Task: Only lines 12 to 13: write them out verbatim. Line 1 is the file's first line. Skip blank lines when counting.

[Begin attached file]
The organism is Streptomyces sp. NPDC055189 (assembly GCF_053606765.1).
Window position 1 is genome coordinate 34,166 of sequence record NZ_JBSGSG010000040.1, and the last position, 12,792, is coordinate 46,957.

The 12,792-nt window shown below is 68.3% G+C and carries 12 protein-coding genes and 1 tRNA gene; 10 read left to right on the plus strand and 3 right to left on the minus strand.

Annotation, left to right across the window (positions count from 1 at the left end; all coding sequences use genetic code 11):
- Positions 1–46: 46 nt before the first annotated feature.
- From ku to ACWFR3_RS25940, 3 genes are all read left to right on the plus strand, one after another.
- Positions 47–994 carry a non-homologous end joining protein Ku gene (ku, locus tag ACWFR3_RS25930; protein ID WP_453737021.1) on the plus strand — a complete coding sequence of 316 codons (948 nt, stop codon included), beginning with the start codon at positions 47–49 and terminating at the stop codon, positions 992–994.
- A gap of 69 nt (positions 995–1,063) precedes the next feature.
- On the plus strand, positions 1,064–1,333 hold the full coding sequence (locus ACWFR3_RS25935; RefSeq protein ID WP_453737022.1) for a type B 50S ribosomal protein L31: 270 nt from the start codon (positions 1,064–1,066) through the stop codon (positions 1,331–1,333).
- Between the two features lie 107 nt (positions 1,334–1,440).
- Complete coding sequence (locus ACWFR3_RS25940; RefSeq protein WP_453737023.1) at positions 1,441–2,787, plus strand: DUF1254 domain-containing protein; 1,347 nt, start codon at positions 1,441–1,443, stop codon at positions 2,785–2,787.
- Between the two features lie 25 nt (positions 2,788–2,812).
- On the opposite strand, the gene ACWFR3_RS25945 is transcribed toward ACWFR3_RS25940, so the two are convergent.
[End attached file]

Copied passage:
- Between the two features lie 25 nt (positions 2,788–2,812).
- On the opposite strand, the gene ACWFR3_RS25945 is transcribed toward ACWFR3_RS25940, so the two are convergent.